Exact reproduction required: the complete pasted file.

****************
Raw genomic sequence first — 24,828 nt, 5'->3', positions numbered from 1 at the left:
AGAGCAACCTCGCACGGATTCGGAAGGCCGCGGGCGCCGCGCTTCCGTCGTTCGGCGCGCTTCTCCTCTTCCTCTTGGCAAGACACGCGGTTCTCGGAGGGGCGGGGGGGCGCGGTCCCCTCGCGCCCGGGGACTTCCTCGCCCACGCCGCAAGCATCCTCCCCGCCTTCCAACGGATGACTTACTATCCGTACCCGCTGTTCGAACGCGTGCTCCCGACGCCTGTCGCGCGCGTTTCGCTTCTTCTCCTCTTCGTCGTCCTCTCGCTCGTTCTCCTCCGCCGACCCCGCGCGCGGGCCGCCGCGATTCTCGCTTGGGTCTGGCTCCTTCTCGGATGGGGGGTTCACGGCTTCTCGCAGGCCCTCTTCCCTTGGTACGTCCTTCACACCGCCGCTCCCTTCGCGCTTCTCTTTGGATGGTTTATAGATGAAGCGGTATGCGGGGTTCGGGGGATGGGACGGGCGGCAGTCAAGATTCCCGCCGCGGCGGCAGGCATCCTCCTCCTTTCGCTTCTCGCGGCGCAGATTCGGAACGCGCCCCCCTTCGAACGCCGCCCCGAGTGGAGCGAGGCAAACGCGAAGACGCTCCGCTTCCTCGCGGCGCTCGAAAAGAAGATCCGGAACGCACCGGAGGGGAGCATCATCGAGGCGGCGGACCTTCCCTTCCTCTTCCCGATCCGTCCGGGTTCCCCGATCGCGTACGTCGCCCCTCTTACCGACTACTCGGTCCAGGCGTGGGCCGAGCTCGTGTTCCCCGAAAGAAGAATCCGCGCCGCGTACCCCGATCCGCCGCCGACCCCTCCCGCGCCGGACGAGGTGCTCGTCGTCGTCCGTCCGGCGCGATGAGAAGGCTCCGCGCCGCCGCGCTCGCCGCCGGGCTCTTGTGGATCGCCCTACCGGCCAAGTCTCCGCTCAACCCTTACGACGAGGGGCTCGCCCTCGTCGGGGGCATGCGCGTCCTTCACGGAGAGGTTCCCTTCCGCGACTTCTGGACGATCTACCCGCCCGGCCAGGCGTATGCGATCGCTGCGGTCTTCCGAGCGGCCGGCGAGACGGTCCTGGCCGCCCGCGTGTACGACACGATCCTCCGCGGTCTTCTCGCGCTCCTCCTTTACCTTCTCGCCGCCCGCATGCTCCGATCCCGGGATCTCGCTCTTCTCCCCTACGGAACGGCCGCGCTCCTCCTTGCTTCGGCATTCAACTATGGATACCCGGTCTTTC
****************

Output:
Raw genomic sequence first — 24,828 nt, 5'->3', positions numbered from 1 at the left:
AGAGCAACCTCGCACGGATTCGGAAGGCCGCGGGCGCCGCGCTTCCGTCGTTCGGCGCGCTTCTCCTCTTCCTCTTGGCAAGACACGCGGTTCTCGGAGGGGCGGGGGGGCGCGGTCCCCTCGCGCCCGGGGACTTCCTCGCCCACGCCGCAAGCATCCTCCCCGCCTTCCAACGGATGACTTACTATCCGTACCCGCTGTTCGAACGCGTGCTCCCGACGCCTGTCGCGCGCGTTTCGCTTCTTCTCCTCTTCGTCGTCCTCTCGCTCGTTCTCCTCCGCCGACCCCGCGCGCGGGCCGCCGCGATTCTCGCTTGGGTCTGGCTCCTTCTCGGATGGGGGGTTCACGGCTTCTCGCAGGCCCTCTTCCCTTGGTACGTCCTTCACACCGCCGCTCCCTTCGCGCTTCTCTTTGGATGGTTTATAGATGAAGCGGTATGCGGGGTTCGGGGGATGGGACGGGCGGCAGTCAAGATTCCCGCCGCGGCGGCAGGCATCCTCCTCCTTTCGCTTCTCGCGGCGCAGATTCGGAACGCGCCCCCCTTCGAACGCCGCCCCGAGTGGAGCGAGGCAAACGCGAAGACGCTCCGCTTCCTCGCGGCGCTCGAAAAGAAGATCCGGAACGCACCGGAGGGGAGCATCATCGAGGCGGCGGACCTTCCCTTCCTCTTCCCGATCCGTCCGGGTTCCCCGATCGCGTACGTCGCCCCTCTTACCGACTACTCGGTCCAGGCGTGGGCCGAGCTCGTGTTCCCCGAAAGAAGAATCCGCGCCGCGTACCCCGATCCGCCGCCGACCCCTCCCGCGCCGGACGAGGTGCTCGTCGTCGTCCGTCCGGCGCGATGAGAAGGCTCCGCGCCGCCGCGCTCGCCGCCGGGCTCTTGTGGATCGCCCTACCGGCCAAGTCTCCGCTCAACCCTTACGACGAGGGGCTCGCCCTCGTCGGGGGCATGCGCGTCCTTCACGGAGAGGTTCCCTTCCGCGACTTCTGGACGATCTACCCGCCCGGCCAGGCGTATGCGATCGCTGCGGTCTTCCGAGCGGCCGGCGAGACGGTCCTGGCCGCCCGCGTGTACGACACGATCCTCCGCGGTCTTCTCGCGCTCCTCCTTTACCTTCTCGCCGCCCGCATGCTCCGATCCCGGGATCTCGCTCTTCTCCCCTACGGAACGGCCGCGCTCCTCCTTGCTTCGGCATTCAACTATGGATACCCGGTCTTTC